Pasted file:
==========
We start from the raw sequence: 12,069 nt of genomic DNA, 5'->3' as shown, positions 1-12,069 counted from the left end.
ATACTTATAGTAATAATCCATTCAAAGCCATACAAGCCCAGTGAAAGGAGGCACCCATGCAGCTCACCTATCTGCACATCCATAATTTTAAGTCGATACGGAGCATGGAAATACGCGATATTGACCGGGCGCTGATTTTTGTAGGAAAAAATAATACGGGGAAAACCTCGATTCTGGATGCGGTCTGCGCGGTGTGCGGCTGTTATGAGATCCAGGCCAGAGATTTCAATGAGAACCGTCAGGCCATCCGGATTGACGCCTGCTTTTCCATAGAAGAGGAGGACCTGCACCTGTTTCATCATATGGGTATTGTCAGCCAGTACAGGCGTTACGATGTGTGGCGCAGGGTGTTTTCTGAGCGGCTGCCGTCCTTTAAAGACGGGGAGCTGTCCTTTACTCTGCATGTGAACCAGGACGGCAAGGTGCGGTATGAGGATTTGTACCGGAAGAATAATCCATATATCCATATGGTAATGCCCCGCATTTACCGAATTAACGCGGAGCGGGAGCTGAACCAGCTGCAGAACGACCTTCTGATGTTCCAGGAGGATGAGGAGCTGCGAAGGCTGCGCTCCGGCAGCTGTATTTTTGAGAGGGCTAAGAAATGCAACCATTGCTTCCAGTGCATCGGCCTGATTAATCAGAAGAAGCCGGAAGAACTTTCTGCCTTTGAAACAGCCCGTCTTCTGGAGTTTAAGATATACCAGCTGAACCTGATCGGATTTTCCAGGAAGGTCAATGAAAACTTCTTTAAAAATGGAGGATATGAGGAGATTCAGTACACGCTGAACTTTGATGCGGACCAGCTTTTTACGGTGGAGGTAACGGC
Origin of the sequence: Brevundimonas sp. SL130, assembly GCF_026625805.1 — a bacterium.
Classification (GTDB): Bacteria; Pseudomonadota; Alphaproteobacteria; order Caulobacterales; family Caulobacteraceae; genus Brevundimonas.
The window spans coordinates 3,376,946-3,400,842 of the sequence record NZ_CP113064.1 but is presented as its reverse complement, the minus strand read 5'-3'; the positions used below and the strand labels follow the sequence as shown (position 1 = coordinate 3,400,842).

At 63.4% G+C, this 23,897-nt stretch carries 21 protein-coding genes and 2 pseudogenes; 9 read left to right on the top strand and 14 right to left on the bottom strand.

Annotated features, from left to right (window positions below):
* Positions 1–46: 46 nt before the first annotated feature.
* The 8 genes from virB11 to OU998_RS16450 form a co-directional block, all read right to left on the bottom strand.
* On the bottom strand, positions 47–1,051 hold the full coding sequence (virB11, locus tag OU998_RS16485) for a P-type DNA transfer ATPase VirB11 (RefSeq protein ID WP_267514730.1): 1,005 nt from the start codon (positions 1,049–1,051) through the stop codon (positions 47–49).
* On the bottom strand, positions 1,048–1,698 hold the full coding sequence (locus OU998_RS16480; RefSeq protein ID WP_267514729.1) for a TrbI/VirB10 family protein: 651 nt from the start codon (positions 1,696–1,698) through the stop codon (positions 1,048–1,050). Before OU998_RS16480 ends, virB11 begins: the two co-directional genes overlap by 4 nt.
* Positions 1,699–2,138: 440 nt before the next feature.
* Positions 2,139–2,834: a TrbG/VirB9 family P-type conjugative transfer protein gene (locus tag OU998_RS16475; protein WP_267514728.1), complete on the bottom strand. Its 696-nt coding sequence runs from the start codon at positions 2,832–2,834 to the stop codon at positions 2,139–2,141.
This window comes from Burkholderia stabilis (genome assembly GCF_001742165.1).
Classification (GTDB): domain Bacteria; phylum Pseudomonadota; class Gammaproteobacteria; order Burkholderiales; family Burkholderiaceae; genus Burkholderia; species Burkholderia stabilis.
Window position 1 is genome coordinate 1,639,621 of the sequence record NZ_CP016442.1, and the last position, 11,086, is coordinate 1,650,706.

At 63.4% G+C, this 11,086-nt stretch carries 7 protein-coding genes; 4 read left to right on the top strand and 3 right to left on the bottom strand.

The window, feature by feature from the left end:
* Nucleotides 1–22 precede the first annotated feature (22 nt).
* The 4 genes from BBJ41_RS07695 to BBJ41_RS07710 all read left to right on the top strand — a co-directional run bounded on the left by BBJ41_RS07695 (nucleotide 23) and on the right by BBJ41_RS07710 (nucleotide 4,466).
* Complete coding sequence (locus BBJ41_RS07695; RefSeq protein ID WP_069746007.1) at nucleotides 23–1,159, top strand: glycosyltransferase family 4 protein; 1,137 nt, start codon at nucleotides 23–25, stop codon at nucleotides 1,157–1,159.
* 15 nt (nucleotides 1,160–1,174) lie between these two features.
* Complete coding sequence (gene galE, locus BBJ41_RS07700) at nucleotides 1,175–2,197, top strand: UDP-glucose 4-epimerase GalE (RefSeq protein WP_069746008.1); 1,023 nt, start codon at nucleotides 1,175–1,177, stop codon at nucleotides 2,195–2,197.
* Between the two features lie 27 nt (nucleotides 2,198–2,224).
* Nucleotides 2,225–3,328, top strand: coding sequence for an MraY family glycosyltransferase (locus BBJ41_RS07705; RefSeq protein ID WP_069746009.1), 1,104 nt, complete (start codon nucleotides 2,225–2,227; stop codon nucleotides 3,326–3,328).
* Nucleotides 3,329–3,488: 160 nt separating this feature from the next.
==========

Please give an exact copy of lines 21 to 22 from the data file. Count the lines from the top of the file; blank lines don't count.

* Complete coding sequence (locus BBJ41_RS07695; RefSeq protein ID WP_069746007.1) at nucleotides 23–1,159, top strand: glycosyltransferase family 4 protein; 1,137 nt, start codon at nucleotides 23–25, stop codon at nucleotides 1,157–1,159.
* 15 nt (nucleotides 1,160–1,174) lie between these two features.